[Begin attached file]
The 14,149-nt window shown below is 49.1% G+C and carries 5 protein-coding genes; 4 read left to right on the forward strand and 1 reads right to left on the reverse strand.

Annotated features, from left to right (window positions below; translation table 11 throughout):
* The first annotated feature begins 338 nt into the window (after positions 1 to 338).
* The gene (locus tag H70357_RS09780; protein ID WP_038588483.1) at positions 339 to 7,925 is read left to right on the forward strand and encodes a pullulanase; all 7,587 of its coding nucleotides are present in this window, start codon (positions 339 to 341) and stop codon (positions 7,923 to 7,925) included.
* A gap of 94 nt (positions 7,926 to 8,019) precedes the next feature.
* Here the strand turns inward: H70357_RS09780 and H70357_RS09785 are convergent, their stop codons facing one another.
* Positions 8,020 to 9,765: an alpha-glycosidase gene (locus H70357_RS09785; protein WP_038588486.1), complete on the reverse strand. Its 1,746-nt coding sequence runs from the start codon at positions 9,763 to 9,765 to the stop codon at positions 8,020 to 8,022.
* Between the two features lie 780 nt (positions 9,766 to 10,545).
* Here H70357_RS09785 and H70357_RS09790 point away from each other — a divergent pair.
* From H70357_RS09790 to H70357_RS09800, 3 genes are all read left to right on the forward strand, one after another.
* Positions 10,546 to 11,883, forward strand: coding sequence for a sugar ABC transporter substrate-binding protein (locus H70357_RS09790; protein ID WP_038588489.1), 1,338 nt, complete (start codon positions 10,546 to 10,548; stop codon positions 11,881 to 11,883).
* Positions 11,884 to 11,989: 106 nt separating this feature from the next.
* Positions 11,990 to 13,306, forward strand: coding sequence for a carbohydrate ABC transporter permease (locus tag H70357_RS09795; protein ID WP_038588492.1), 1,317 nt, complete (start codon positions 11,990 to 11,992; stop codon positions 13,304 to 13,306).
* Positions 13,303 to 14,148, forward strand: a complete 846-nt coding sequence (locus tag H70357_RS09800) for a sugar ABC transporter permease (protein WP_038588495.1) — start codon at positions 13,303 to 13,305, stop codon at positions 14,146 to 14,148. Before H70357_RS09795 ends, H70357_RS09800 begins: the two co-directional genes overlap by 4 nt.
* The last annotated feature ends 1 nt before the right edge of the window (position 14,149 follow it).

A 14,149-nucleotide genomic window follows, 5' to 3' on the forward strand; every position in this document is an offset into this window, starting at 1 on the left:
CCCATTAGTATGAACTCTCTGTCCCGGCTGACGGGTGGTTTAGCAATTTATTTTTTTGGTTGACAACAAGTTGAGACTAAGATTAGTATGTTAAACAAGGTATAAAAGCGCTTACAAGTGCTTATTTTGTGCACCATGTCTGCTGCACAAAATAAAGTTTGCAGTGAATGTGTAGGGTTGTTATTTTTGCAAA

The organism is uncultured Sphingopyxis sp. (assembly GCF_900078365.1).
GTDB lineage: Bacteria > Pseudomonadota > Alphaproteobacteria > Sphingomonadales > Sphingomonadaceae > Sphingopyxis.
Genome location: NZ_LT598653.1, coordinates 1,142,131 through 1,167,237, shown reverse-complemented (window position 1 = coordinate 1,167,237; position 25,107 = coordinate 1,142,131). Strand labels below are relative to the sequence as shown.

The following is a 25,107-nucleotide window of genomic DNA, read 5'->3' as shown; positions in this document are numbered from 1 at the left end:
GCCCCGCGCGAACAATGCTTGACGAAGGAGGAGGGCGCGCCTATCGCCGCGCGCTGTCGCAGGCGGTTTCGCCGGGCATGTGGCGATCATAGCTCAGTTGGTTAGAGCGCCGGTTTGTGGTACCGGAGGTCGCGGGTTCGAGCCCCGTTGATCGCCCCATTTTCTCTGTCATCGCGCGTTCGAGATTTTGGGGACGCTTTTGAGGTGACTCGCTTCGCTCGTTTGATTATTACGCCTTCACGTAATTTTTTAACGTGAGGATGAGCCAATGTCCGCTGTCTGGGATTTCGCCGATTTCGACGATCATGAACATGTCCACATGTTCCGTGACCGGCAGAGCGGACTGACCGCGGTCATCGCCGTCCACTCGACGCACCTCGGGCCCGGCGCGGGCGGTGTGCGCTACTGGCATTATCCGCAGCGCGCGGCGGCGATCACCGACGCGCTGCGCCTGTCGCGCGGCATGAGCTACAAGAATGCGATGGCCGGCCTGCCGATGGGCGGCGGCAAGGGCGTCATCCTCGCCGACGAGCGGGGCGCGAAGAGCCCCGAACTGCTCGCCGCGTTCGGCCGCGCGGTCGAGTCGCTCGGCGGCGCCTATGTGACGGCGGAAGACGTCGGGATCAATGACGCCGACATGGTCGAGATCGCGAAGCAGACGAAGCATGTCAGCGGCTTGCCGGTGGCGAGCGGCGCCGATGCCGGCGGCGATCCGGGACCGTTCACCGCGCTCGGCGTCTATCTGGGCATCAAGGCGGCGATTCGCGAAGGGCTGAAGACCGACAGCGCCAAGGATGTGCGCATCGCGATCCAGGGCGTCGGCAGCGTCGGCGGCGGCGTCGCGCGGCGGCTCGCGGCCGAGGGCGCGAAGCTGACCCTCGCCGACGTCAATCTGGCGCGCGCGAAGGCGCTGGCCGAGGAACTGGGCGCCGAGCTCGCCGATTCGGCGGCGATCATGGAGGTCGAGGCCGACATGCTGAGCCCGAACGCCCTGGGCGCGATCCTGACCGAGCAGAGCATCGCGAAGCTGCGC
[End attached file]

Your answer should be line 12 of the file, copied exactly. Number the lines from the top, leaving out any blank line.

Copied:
* Positions 11,884 to 11,989: 106 nt separating this feature from the next.